Seeking Social Change Through Artisanship

ICCI project (Training Creative and Cultural Entrepreneurs and their intermediaries on internationalisation) is a KA2 Strategic Partnership for Development of Innovation financed by European Commission under the Erasmus + program.


The project is focused on training creative and cultural industries’ operators (both entrepreneurs and business intermediaries) to get the skills and competences needed to internationalize their business or their cultural projects.

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Author: Dahlia Rodriguez

Handcrafted Textile Garments Crafts & Social Change Learning permaculture and connecting to nature

One thought on “Seeking Social Change Through Artisanship”

  1. Hello Dalia,

    I saw your publication on Linked In today about your new blog and request for comments. I normally do not make comments on these subjects but I perceive that you have a genuine interest in helping women through artisan work. I reviewed your blogsite as well. Congratulations for your ideas and passion.

    I have worked with artisan groups, mostly women over the course of the past 10 years between Central America and Peru. It is one of the most difficult and challenging areas to work in due to the constant confusion that many other projects inject into cultures and society. The NGO´s from around the world which have a focus in strengthening all-women artisan groups generally make the same mistakes over and over again. What mistakes do I see? They try to ¨save¨ all women, by organizing as many as possible in to associations/business organizations. Then the NGO tries to provide some capital, training and then brings these groups of women to a few local or regional trade fairs. This is the basic and general model, of course I know there are a endless number of workshops which cover a variety of topics from sexual abuse, women´s rights, self-esteem, etc.

    In the foundation of this help I have found that the women and men have one common priority and that priority is often times not well understood by those who try to help. The priority has little to do with cultural preservation and other romantic ideas that us foreigners have for most of these people. It has much more to do with creating a meaningful income, period. They want self-sustainable economic development. The people are happy to be able to conserve their cultural practices, etc. but without the income opportunity, the level of interest in artisan work would be near zero. It is so easy for people to come from the outside (other countries) and sell these ¨poor¨ people any concept. But if the idea of artisan work does not have a solid plan in terms of creating well organized associations/cooperatives including the enabling of the leaders to be true leaders in a ¨new world¨ fully equipped to act as managers and administrators and marketers; and do not assist these noble women to real and TRUE market access, everyone is just wasting their time.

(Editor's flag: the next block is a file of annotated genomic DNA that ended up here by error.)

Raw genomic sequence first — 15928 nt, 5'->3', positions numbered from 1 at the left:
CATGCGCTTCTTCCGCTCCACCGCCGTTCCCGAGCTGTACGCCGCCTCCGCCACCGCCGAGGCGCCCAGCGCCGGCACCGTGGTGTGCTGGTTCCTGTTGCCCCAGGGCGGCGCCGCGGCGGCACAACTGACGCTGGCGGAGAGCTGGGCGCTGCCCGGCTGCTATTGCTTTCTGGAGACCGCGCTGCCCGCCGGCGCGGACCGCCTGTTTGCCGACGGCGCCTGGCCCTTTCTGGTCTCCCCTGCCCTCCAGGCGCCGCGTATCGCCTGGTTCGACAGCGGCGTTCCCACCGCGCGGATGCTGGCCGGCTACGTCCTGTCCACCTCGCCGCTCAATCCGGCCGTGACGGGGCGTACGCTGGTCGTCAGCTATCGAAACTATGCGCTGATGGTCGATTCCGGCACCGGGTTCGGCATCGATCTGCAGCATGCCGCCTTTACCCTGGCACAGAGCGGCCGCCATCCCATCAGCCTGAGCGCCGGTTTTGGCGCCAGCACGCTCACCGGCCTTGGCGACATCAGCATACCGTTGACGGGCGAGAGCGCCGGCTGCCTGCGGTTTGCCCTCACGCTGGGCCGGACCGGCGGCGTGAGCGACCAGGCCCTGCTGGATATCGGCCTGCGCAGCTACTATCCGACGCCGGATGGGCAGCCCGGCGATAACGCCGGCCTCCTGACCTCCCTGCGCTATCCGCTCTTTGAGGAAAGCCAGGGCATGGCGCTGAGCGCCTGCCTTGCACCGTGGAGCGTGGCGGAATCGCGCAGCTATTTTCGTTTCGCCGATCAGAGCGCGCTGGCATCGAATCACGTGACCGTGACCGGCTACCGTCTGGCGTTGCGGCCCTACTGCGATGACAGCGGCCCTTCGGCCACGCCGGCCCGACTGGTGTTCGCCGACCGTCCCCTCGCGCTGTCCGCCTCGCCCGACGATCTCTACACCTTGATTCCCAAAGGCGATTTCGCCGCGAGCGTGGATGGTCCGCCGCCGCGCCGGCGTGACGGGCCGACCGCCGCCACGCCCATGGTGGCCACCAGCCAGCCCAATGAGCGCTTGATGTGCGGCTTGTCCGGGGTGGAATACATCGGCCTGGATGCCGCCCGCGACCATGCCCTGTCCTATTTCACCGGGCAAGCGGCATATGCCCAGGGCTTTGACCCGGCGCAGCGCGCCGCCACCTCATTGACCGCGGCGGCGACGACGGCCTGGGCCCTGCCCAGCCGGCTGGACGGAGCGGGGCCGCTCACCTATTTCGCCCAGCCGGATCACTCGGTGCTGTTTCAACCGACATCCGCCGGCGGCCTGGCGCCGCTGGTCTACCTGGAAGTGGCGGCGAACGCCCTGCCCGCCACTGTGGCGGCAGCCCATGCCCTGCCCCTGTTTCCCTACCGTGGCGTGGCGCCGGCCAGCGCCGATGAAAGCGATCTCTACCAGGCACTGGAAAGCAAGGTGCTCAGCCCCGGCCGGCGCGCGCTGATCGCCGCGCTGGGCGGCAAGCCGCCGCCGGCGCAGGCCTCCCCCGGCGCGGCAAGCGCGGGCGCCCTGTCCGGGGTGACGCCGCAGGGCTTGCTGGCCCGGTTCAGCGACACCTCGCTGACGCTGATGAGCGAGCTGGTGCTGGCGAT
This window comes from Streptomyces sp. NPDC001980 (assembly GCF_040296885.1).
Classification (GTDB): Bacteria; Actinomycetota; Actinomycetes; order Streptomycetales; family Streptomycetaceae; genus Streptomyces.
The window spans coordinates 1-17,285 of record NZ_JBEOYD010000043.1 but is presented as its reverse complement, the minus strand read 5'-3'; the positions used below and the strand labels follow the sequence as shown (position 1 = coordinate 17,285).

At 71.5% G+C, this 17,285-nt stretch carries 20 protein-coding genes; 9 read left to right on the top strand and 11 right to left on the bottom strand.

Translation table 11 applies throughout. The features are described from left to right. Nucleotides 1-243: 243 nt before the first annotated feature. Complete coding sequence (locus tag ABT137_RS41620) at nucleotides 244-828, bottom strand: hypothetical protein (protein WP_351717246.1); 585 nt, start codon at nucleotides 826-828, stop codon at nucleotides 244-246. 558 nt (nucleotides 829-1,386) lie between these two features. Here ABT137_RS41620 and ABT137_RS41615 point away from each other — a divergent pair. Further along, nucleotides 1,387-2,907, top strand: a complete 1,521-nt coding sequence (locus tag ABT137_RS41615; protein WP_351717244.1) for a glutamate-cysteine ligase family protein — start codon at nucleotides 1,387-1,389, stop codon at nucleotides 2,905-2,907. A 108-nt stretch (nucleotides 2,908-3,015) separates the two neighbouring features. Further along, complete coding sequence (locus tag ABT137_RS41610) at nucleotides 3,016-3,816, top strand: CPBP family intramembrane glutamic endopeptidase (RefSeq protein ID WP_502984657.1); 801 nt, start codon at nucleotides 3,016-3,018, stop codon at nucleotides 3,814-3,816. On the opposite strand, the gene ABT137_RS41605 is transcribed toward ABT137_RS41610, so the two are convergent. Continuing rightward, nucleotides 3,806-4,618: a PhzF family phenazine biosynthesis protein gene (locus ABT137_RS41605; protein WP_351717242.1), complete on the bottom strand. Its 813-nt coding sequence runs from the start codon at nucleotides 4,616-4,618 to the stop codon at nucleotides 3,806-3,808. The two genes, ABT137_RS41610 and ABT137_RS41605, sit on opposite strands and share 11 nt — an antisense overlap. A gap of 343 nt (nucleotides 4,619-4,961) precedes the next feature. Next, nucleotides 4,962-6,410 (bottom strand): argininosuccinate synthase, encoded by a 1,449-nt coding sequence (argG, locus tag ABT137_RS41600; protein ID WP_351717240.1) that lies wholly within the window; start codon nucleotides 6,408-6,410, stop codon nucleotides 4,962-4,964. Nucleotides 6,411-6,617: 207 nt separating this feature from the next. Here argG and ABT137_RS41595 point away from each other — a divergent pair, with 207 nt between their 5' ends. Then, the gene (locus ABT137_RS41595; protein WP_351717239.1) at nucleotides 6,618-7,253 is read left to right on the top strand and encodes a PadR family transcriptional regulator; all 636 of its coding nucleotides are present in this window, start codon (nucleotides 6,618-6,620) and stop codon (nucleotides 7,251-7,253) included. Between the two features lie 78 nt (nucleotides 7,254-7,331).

The other mistake that I see being made is that those who try to help, try to save everyone. You cannot ¨save¨ everyone, in this context. Their is literally not ¨enough¨ room on the ¨boat¨. What I mean is, if you step in to any artisan market in the world, especially, Latin America, what do you see? As a business asesor, in this case, I see hundreds of artisan crafters trying to compete to sell the same basic things to a very limited market base. There are only so many consumers and potential consumers for any given product. This is not a good model for creating sustainable income. The model has to look at other angles and unique strategies or else we only create a bunch of hope and dreams in people who later will find, ¨it did not work¨. In fact, they may come out even worse economically then better because now they have incurred new costs in their lives which they did not have before.

    I have been living between Nicaragua and Peru full time since 2008 and currently in Peru since 2012. One of my specialties, as you know, is working with all-women organizations: artisan and specialty foods. I was hired last year to do a study on 10 all-women artisan organizations in a region in North Central Peru, the Amazon. The study was to identify the current situation of these groups and their needs. The Ministry of Culture and Tourism contracted me for the work. It was obvious to me before I began, what works and what does not, but the Government needed more concrete data in order to assess the situation. In the end, it was clear to them that one has to focus on the groups that have the most potential in every sense of the word and to try to assist as many of those as possible as long as they models of assistance do not over-cross too much thereby creating market saturations. Additionally, the assistance must include very serious and long term capacity training in organizational skills. It does not matter how beautiful the crafts are if the people do not learn how to organize and manage their ¨business¨. To ignore this is to create a system which will likely fail in the short term.

    I could write so much more on this topic but will rest here. However before stopping, I will recommend for you to take a look at an organization which I helped a few times in Guatemala. It is called Didart. I think you will find this very interesting. For me it is an excellent model for helping artisan, all-women, organizations: If you wish to know more about Didart, just search the internet by their name and you will find many other sources of information.

    I wish you all the best and hope you find some of what I say to be helpful.



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